One thing that took me by surprise were the graphics, and while there were the occasional texture issues, the overall presentation was rather nice. Characters and environments are extraordinarily detailed and the game ran at a solid 60 frames per second. It isn't a visual marvel, not by a long shot, but it certainly looked a lot better than I expected and that was a nice treat.
Due to the public beta access, I already had a sense of what to expect of the online multiplayer and I felt the same way I did back then: it's nothing special and it feels more like an expansion pack for Battlefield 4. Now, that could be my personal bias talking, considering that I never really found any kind of enjoyment in neither Battlefield nor Call of Duty's online multiplayer, but nothing about it stood out at all. What did stand out was the concept itself and it is completely strange. It's almost as if there was an inside joke revolving around online gaming smack-talk and popular Internet media. With the in-game emotes, your online persona can engage in smack-talk, imitate Internet memes and "turn up" with obnoxious music at deafening volumes. Actually, I think I just described my old neighborhood. Despite the fact that it's downright bizarre, more often than not, it was absolutely hilarious.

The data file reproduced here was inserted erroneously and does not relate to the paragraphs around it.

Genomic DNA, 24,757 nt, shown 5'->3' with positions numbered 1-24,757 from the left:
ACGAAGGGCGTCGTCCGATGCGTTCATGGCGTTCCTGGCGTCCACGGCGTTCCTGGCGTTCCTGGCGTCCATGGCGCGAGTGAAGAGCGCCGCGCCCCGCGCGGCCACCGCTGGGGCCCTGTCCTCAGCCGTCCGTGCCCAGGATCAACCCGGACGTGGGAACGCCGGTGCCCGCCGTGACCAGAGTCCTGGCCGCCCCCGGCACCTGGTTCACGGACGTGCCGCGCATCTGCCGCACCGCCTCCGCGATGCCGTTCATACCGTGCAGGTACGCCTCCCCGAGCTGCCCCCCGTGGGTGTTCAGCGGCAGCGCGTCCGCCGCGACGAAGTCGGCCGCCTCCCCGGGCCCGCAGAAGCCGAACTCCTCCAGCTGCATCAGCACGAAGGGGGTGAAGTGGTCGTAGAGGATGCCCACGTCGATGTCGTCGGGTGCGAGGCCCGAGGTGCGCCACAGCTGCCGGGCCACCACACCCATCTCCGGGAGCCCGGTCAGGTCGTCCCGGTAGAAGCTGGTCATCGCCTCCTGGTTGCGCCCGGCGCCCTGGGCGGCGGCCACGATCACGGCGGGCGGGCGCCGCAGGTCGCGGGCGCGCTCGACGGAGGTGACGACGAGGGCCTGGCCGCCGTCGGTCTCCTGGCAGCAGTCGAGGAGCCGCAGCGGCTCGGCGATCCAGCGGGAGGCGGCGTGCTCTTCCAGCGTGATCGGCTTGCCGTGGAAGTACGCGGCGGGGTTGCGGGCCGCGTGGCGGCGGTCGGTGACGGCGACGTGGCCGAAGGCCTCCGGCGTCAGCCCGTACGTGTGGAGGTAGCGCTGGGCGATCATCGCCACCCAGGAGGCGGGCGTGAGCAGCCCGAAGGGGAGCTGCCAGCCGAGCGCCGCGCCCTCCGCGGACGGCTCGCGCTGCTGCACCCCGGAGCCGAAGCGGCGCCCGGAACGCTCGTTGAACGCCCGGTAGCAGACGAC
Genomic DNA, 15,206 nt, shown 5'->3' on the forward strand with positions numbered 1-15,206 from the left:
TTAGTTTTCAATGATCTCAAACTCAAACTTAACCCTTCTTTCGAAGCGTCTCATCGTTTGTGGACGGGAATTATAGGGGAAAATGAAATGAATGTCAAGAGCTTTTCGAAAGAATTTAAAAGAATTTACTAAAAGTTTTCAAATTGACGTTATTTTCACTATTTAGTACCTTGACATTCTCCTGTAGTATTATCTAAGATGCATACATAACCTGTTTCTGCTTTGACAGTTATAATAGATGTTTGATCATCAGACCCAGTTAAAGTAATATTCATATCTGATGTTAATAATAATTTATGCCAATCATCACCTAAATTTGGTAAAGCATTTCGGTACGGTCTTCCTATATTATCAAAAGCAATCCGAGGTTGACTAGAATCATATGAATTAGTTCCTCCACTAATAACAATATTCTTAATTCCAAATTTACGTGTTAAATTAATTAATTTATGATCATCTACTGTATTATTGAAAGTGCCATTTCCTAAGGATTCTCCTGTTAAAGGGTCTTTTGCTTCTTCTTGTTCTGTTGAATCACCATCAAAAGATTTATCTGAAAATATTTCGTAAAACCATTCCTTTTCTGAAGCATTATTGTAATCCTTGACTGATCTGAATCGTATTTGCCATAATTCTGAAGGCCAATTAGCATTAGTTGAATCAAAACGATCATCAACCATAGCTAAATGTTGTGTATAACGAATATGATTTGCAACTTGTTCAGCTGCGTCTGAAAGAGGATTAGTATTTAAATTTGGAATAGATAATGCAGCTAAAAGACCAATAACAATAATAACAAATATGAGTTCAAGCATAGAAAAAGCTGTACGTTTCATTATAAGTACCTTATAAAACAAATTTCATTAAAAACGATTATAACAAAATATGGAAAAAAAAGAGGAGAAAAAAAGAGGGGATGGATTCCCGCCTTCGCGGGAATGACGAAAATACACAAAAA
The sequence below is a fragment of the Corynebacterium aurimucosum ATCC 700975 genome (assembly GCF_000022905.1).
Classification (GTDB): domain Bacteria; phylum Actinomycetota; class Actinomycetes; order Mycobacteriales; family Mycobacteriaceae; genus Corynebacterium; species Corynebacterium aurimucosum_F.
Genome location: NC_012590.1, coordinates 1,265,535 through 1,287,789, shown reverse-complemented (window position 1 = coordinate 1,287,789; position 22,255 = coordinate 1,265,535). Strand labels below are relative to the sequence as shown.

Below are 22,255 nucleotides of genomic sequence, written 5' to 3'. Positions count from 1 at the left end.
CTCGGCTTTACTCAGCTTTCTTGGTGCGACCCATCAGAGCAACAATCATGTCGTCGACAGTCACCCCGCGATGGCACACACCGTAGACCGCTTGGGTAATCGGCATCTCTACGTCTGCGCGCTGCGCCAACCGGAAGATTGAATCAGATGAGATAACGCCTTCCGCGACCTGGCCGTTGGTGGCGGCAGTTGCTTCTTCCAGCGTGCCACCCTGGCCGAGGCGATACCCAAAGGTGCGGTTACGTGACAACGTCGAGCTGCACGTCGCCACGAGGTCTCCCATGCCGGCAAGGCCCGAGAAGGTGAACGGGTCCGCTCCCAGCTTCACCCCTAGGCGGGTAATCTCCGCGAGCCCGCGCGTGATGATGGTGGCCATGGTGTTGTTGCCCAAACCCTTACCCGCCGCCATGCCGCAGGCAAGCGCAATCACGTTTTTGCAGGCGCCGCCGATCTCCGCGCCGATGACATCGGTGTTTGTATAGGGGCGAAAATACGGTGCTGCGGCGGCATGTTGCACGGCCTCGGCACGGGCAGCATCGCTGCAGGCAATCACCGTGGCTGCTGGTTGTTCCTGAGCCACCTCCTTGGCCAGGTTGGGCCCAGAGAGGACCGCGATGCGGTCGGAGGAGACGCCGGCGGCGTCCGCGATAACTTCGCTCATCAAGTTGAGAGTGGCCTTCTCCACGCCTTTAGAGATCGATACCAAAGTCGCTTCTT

I do have to give Hardline's multiplayer credit though, because I got the impression that it tried quite a bit to appeal to a much wider audience. With game modes that reflect classic Battlefield as well as more accessible, cops-and-robbers themed mayhem, it was certainly refreshing and a nice variety. Despite the classic, modernized and one new game mode, there are only nine maps and they can get tiring after awhile. At the end of the day though, the overall concept has been done to death and is hardly different than how it was before.
Overall, Battlefield: Hardline was an enjoyable experience in its own way, but wasn't an experience that can capture my interest enough to justify a purchase. Naturally, that's why I'm grateful I was able to pick up a rental copy and get the urge to play it out of my system. It was certainly interesting to see a refreshingly different approach to the franchise, but nothing about it really stood out to me. Perhaps it's because I've grown tired of the done-to-death Battlefield/Call of Duty side of gaming, which is really making me rethink my preorder of Rainbow Six: Siege.